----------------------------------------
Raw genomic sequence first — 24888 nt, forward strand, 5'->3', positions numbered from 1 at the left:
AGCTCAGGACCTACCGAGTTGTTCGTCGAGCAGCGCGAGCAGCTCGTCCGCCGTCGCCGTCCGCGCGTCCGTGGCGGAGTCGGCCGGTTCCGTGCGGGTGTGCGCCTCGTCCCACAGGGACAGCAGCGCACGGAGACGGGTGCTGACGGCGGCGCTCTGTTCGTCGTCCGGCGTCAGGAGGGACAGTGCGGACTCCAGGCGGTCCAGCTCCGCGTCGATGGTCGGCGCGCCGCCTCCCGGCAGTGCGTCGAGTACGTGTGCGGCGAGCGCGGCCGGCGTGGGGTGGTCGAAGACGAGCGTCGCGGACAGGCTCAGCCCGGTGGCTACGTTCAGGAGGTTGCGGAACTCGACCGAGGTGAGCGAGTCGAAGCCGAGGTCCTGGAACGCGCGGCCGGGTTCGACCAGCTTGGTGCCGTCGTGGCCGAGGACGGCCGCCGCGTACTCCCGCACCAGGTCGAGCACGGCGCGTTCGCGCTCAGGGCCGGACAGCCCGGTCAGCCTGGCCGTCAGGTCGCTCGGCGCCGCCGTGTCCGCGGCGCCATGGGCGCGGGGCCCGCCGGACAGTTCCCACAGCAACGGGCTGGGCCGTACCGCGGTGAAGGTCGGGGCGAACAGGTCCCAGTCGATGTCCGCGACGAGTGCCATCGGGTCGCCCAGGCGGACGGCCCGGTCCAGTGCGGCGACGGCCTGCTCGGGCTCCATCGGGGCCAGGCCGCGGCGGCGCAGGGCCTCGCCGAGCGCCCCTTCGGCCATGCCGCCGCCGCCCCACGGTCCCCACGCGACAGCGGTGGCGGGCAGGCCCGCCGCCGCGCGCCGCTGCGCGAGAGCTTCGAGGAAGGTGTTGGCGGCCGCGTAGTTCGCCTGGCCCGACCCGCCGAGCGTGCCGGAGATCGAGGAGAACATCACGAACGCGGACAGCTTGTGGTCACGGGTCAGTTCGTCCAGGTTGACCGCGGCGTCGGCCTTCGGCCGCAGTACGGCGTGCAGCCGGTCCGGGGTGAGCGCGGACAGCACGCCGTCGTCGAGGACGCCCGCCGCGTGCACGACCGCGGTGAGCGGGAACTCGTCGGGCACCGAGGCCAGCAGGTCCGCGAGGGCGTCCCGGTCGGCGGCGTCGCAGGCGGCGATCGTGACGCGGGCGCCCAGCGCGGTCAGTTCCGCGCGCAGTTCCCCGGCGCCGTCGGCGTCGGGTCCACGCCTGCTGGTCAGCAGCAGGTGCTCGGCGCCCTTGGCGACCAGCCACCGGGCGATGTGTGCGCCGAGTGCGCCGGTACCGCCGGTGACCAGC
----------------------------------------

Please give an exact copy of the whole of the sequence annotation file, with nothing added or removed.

Raw genomic sequence first — 24888 nt, forward strand, 5'->3', positions numbered from 1 at the left:
AGCTCAGGACCTACCGAGTTGTTCGTCGAGCAGCGCGAGCAGCTCGTCCGCCGTCGCCGTCCGCGCGTCCGTGGCGGAGTCGGCCGGTTCCGTGCGGGTGTGCGCCTCGTCCCACAGGGACAGCAGCGCACGGAGACGGGTGCTGACGGCGGCGCTCTGTTCGTCGTCCGGCGTCAGGAGGGACAGTGCGGACTCCAGGCGGTCCAGCTCCGCGTCGATGGTCGGCGCGCCGCCTCCCGGCAGTGCGTCGAGTACGTGTGCGGCGAGCGCGGCCGGCGTGGGGTGGTCGAAGACGAGCGTCGCGGACAGGCTCAGCCCGGTGGCTACGTTCAGGAGGTTGCGGAACTCGACCGAGGTGAGCGAGTCGAAGCCGAGGTCCTGGAACGCGCGGCCGGGTTCGACCAGCTTGGTGCCGTCGTGGCCGAGGACGGCCGCCGCGTACTCCCGCACCAGGTCGAGCACGGCGCGTTCGCGCTCAGGGCCGGACAGCCCGGTCAGCCTGGCCGTCAGGTCGCTCGGCGCCGCCGTGTCCGCGGCGCCATGGGCGCGGGGCCCGCCGGACAGTTCCCACAGCAACGGGCTGGGCCGTACCGCGGTGAAGGTCGGGGCGAACAGGTCCCAGTCGATGTCCGCGACGAGTGCCATCGGGTCGCCCAGGCGGACGGCCCGGTCCAGTGCGGCGACGGCCTGCTCGGGCTCCATCGGGGCCAGGCCGCGGCGGCGCAGGGCCTCGCCGAGCGCCCCTTCGGCCATGCCGCCGCCGCCCCACGGTCCCCACGCGACAGCGGTGGCGGGCAGGCCCGCCGCCGCGCGCCGCTGCGCGAGAGCTTCGAGGAAGGTGTTGGCGGCCGCGTAGTTCGCCTGGCCCGACCCGCCGAGCGTGCCGGAGATCGAGGAGAACATCACGAACGCGGACAGCTTGTGGTCACGGGTCAGTTCGTCCAGGTTGACCGCGGCGTCGGCCTTCGGCCGCAGTACGGCGTGCAGCCGGTCCGGGGTGAGCGCGGACAGCACGCCGTCGTCGAGGACGCCCGCCGCGTGCACGACCGCGGTGAGCGGGAACTCGTCGGGCACCGAGGCCAGCAGGTCCGCGAGGGCGTCCCGGTCGGCGGCGTCGCAGGCGGCGATCGTGACGCGGGCGCCCAGCGCGGTCAGTTCCGCGCGCAGTTCCCCGGCGCCGTCGGCGTCGGGTCCACGCCTGCTGGTCAGCAGCAGGTGCTCGGCGCCCTTGGCGACCAGCCACCGGGCGATGTGTGCGCCGAGTGCGCCGGTACCGCCGGTGACCAGC